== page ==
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Radiant Exitance (real surface)

In radiometry, radiant exitance is the radiant flux emitted by a surface per unit area, and spectral exitance is the radiant exitance of a surface per unit ... more

Lift-to-Drag Ratio - with wetted aspect ratio

In aerodynamics, the lift-to-drag ratio, or L/D ratio, is the amount of lift generated by a wing or vehicle, divided by the drag it creates by moving ... more

Tritration ( concentration of the analyte)

Titration, also known as titrimetry or volumetric analysis, is a common laboratory method of quantitative chemical analysis that is used to determine the ... more

Degree of saturation

Soil is the mixture of minerals, organic matter, gases, liquids, and the myriad of organisms that together support plant life. The ratio of the volume of ... more

Functional residual capacity

Functional Residual Capacity (FRC) is the volume of air present in the lungs, specifically the parenchyma tissues, at the end of ... more

Power-average (related to Work)

Power is the rate at which work is done. It is equivalent to an amount of energy consumed per unit time. The same amount of work is done when carrying a ... more

Worksheet 333

A typical small rescue helicopter, like the one in the Figure below, has four blades, each is 4.00 m long and has a mass of 50.0 kg. The blades can be approximated as thin rods that rotate about one end of an axis perpendicular to their length. The helicopter has a total loaded mass of 1000 kg. (a) Calculate the rotational kinetic energy in the blades when they rotate at 300 rpm. (b) Calculate the translational kinetic energy of the helicopter when it flies at 20.0 m/s, and compare it with the rotational energy in the blades. (c) To what height could the helicopter be raised if all of the rotational kinetic energy could be used to lift it?


The first image shows how helicopters store large amounts of rotational kinetic energy in their blades. This energy must be put into the blades before takeoff and maintained until the end of the flight. The engines do not have enough power to simultaneously provide lift and put significant rotational energy into the blades.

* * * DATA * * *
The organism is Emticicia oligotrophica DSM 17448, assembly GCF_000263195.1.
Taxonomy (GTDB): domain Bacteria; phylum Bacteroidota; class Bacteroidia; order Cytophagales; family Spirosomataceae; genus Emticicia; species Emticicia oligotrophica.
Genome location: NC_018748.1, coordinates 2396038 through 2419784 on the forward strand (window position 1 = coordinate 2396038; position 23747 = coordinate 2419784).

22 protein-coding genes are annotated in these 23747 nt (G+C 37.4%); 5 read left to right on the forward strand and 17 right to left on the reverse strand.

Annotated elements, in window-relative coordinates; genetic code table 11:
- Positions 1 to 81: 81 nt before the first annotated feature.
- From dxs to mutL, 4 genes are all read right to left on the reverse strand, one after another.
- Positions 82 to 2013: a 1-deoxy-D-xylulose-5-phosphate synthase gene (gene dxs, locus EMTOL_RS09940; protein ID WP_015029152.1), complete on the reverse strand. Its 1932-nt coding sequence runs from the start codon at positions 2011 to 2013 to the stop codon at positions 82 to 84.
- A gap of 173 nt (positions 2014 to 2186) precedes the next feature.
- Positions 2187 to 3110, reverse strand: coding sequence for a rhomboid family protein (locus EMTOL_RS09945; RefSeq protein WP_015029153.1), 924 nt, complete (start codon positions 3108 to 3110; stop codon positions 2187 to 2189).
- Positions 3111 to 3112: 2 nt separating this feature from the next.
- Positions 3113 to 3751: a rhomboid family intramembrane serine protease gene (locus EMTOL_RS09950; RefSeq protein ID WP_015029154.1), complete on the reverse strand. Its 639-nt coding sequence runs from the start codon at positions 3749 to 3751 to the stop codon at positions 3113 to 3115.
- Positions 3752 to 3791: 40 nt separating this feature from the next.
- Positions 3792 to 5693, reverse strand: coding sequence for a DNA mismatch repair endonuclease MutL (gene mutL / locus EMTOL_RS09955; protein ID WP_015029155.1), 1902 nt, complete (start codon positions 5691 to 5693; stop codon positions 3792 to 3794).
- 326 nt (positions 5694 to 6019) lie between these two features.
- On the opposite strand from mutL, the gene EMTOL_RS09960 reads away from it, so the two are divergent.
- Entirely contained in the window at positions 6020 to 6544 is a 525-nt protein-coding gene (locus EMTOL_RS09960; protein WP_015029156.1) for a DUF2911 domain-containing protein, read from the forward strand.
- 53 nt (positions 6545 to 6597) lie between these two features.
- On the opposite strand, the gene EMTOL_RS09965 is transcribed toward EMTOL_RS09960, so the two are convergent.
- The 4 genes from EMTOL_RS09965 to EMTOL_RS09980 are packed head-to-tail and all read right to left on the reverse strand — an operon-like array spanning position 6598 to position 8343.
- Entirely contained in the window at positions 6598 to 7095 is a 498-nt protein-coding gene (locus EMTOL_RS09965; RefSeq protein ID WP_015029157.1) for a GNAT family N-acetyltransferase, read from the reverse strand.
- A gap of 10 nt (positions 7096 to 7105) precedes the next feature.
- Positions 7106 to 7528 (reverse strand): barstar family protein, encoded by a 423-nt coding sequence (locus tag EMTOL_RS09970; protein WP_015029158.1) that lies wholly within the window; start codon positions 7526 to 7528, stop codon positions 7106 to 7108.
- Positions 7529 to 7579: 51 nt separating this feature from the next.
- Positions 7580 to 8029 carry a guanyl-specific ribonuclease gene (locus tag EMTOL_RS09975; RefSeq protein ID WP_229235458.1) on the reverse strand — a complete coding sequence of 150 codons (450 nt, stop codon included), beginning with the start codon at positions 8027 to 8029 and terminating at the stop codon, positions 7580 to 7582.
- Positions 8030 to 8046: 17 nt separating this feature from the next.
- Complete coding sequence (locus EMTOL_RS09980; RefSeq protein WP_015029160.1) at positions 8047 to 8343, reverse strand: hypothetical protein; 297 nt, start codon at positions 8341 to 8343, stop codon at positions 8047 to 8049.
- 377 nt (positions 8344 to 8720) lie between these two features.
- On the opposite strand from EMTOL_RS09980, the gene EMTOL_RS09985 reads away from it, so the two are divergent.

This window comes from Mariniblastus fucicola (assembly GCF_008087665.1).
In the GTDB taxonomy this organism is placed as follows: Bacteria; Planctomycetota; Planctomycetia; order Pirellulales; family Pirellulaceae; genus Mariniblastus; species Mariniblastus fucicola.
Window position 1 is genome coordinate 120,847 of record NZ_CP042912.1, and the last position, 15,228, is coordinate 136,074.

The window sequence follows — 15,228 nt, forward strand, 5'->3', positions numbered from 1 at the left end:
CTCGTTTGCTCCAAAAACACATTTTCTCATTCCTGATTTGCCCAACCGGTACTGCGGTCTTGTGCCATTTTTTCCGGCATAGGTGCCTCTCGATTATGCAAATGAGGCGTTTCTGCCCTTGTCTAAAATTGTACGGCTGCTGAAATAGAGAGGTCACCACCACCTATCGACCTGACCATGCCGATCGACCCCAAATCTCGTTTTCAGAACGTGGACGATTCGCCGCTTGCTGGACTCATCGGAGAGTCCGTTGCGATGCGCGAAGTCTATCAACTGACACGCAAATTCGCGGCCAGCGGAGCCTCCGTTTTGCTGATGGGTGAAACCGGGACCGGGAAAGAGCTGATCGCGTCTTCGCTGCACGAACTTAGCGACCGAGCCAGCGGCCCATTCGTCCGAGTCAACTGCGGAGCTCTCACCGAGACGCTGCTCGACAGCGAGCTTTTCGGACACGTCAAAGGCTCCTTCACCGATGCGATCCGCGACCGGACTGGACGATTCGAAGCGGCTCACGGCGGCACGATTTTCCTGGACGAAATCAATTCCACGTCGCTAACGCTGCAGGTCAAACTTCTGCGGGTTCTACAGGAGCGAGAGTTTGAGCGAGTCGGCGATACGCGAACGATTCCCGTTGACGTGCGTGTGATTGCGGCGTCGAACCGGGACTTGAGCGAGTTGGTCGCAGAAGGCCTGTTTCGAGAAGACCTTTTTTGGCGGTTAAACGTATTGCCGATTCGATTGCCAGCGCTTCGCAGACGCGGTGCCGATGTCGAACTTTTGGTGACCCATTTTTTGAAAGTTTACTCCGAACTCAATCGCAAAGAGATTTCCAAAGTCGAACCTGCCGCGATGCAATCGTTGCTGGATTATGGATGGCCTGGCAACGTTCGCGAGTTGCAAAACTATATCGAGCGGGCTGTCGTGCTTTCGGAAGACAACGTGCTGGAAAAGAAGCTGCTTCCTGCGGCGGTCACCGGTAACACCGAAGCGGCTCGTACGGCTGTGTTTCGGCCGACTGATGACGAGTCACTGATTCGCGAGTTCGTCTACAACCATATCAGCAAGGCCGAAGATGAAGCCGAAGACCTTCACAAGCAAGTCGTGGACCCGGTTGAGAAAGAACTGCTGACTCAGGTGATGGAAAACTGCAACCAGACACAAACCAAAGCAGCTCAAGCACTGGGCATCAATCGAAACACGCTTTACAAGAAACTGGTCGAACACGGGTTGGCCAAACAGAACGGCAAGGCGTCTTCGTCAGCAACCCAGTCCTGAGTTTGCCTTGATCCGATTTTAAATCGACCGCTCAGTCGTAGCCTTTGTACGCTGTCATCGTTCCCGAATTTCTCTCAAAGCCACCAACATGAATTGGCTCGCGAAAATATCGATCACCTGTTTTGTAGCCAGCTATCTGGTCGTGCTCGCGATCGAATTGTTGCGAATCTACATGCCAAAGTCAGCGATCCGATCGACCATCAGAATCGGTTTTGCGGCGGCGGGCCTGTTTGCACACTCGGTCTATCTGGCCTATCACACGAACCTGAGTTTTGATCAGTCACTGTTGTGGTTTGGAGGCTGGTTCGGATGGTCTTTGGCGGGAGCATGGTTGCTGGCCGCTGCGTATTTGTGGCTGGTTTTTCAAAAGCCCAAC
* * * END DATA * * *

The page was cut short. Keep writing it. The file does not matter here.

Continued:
The second image shows a helicopter from the Auckland Westpac Rescue Helicopter Service. Over 50,000 lives have been saved since its operations beginning in 1973. Here, a water rescue operation is shown. (credit: 111 Emergency, Flickr)

Strategy

Rotational and translational kinetic energies can be calculated from their definitions. The last part of the problem relates to the idea that energy can change form, in this case from rotational kinetic energy to gravitational potential energy.

Solution for (a)

We must convert the angular velocity to radians per second and calculate the moment of inertia before we can find Er . The angular velocity ω for 1 r.p.m is

Angular velocity

and for 300 r.p.m

Multiplication

The moment of inertia of one blade will be that of a thin rod rotated about its end.

Moment of Inertia - Rod end

The total I is four times this moment of inertia, because there are four blades. Thus,

Multiplication

and so The rotational kinetic energy is

Rotational energy

Solution for (b)

Translational kinetic energy is defined as

Kinetic energy ( related to the object 's velocity )

To compare kinetic energies, we take the ratio of translational kinetic energy to rotational kinetic energy. This ratio is

Division

Solution for (c)

At the maximum height, all rotational kinetic energy will have been converted to gravitational energy. To find this height, we equate those two energies:

Potential energy

Discussion

The ratio of translational energy to rotational kinetic energy is only 0.380. This ratio tells us that most of the kinetic energy of the helicopter is in its spinning blades—something you probably would not suspect. The 53.7 m height to which the helicopter could be raised with the rotational kinetic energy is also impressive, again emphasizing the amount of rotational kinetic energy in the blades.

Reference : OpenStax College,College Physics. OpenStax College. 21 June 2012.
http://openstaxcollege.org/textbooks/college-physics
Creative Commons License : http://creativecommons.org/licenses/by/3.0/

Lift-to-Drag Ratio

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Snell's law (velocities)

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